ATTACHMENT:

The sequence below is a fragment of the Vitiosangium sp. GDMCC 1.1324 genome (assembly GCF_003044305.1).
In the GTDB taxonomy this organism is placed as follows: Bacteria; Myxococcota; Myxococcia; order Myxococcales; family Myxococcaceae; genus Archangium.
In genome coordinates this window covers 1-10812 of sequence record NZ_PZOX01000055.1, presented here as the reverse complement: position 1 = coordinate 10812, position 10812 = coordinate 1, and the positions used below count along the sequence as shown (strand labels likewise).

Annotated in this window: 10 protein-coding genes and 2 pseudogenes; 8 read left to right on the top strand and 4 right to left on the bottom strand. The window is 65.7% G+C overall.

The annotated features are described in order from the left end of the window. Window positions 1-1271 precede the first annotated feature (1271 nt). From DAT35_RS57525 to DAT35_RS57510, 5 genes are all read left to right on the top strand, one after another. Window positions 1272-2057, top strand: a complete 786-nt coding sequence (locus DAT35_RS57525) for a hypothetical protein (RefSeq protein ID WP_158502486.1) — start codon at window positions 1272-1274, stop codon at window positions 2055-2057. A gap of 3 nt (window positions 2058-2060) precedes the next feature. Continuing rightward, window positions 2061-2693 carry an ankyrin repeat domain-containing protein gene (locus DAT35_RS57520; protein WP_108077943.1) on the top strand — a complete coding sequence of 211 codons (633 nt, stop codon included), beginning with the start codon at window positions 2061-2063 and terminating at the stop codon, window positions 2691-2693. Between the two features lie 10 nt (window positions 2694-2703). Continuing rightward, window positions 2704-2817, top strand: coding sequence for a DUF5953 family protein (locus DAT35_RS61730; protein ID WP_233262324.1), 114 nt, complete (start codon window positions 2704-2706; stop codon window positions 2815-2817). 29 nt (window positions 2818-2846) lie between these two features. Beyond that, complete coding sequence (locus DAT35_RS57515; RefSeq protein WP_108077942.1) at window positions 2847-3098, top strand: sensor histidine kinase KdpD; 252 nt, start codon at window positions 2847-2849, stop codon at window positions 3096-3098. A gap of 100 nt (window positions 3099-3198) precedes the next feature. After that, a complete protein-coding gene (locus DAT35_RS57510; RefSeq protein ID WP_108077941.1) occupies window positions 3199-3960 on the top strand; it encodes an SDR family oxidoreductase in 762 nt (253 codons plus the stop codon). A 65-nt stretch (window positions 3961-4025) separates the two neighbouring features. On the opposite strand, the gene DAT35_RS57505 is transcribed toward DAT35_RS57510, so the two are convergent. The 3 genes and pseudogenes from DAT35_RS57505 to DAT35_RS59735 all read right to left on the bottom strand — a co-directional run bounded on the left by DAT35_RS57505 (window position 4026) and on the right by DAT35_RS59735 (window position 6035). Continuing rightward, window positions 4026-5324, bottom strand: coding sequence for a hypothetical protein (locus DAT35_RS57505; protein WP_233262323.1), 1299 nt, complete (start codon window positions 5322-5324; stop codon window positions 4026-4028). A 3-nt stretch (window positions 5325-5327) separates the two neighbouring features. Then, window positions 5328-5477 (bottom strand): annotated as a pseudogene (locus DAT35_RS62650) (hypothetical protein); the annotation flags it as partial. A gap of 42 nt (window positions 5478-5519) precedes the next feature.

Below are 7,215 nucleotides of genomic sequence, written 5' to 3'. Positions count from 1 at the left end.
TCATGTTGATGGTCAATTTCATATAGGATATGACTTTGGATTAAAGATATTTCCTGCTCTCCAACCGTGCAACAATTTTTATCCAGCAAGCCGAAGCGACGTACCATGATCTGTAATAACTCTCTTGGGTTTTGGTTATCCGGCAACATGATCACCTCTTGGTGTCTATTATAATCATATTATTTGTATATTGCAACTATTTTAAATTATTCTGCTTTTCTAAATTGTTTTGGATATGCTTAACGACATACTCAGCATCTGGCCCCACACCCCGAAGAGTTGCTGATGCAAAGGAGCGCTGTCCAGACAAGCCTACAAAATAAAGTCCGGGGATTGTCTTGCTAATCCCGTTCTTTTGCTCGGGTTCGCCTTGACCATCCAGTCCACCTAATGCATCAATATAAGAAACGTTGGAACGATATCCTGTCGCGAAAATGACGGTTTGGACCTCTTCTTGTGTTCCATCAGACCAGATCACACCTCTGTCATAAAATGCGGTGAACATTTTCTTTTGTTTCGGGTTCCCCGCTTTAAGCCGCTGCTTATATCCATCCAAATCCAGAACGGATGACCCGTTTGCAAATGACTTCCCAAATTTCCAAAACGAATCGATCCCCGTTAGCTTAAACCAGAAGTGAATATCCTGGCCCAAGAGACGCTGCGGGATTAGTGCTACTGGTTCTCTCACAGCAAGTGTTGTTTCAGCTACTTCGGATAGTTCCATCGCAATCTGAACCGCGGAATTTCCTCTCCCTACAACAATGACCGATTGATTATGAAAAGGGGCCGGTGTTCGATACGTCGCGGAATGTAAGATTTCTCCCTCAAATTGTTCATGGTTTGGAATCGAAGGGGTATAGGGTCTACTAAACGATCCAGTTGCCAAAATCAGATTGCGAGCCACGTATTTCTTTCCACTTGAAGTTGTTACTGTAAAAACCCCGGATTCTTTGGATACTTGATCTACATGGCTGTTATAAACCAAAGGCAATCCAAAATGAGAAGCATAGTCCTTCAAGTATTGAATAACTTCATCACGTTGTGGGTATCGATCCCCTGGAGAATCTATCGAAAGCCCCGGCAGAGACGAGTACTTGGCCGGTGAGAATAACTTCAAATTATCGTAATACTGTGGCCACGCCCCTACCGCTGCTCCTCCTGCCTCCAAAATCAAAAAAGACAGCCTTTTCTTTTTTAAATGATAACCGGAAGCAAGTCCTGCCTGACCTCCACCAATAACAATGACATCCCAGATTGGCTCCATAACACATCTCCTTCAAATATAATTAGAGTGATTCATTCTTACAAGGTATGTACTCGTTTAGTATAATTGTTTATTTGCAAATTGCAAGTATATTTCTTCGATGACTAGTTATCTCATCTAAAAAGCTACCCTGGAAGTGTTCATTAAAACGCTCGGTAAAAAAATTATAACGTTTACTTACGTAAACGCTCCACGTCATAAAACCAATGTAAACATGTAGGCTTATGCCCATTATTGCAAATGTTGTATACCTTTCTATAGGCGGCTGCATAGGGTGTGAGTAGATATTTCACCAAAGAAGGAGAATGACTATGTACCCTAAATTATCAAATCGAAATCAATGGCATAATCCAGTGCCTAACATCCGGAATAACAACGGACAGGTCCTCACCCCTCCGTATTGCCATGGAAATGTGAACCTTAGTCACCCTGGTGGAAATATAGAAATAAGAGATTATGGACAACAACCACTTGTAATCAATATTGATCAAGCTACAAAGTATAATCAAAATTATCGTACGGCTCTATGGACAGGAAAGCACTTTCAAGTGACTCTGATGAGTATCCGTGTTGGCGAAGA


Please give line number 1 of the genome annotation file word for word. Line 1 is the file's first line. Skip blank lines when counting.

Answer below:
The sequence below is a fragment of the Vitiosangium sp. GDMCC 1.1324 genome (assembly GCF_003044305.1).